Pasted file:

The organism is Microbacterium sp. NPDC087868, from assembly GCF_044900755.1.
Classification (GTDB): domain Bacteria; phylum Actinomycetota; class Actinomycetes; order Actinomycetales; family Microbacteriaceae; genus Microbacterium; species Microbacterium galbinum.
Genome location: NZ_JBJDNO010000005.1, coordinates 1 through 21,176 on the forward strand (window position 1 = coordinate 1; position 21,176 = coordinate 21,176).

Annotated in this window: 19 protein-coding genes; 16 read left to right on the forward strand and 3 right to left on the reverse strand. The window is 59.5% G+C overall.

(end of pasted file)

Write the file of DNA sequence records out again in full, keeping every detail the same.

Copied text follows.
The organism is Microbacterium sp. NPDC087868, from assembly GCF_044900755.1.
Classification (GTDB): domain Bacteria; phylum Actinomycetota; class Actinomycetes; order Actinomycetales; family Microbacteriaceae; genus Microbacterium; species Microbacterium galbinum.
Genome location: NZ_JBJDNO010000005.1, coordinates 1 through 21,176 on the forward strand (window position 1 = coordinate 1; position 21,176 = coordinate 21,176).

Annotated in this window: 19 protein-coding genes; 16 read left to right on the forward strand and 3 right to left on the reverse strand. The window is 59.5% G+C overall.